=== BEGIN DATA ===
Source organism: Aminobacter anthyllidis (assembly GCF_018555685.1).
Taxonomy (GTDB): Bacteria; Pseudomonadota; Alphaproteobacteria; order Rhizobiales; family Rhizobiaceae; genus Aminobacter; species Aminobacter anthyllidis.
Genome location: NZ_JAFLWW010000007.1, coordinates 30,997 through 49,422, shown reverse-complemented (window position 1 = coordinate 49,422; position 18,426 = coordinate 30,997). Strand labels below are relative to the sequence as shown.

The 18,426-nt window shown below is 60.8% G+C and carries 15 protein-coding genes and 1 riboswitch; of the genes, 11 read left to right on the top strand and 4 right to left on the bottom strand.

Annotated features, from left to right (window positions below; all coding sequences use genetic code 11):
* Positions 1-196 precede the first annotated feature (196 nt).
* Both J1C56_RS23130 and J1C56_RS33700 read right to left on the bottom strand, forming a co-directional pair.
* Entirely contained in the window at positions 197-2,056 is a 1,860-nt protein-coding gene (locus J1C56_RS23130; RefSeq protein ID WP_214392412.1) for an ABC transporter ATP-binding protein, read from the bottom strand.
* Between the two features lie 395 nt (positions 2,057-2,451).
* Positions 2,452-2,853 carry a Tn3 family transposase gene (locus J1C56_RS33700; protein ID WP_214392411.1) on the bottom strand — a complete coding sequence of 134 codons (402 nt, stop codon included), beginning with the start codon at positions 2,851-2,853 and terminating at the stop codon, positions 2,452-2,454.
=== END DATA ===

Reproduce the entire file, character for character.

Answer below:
Source organism: Aminobacter anthyllidis (assembly GCF_018555685.1).
Taxonomy (GTDB): Bacteria; Pseudomonadota; Alphaproteobacteria; order Rhizobiales; family Rhizobiaceae; genus Aminobacter; species Aminobacter anthyllidis.
Genome location: NZ_JAFLWW010000007.1, coordinates 30,997 through 49,422, shown reverse-complemented (window position 1 = coordinate 49,422; position 18,426 = coordinate 30,997). Strand labels below are relative to the sequence as shown.

The 18,426-nt window shown below is 60.8% G+C and carries 15 protein-coding genes and 1 riboswitch; of the genes, 11 read left to right on the top strand and 4 right to left on the bottom strand.

Annotated features, from left to right (window positions below; all coding sequences use genetic code 11):
* Positions 1-196 precede the first annotated feature (196 nt).
* Both J1C56_RS23130 and J1C56_RS33700 read right to left on the bottom strand, forming a co-directional pair.
* Entirely contained in the window at positions 197-2,056 is a 1,860-nt protein-coding gene (locus J1C56_RS23130; RefSeq protein ID WP_214392412.1) for an ABC transporter ATP-binding protein, read from the bottom strand.
* Between the two features lie 395 nt (positions 2,057-2,451).
* Positions 2,452-2,853 carry a Tn3 family transposase gene (locus J1C56_RS33700; protein ID WP_214392411.1) on the bottom strand — a complete coding sequence of 134 codons (402 nt, stop codon included), beginning with the start codon at positions 2,851-2,853 and terminating at the stop codon, positions 2,452-2,454.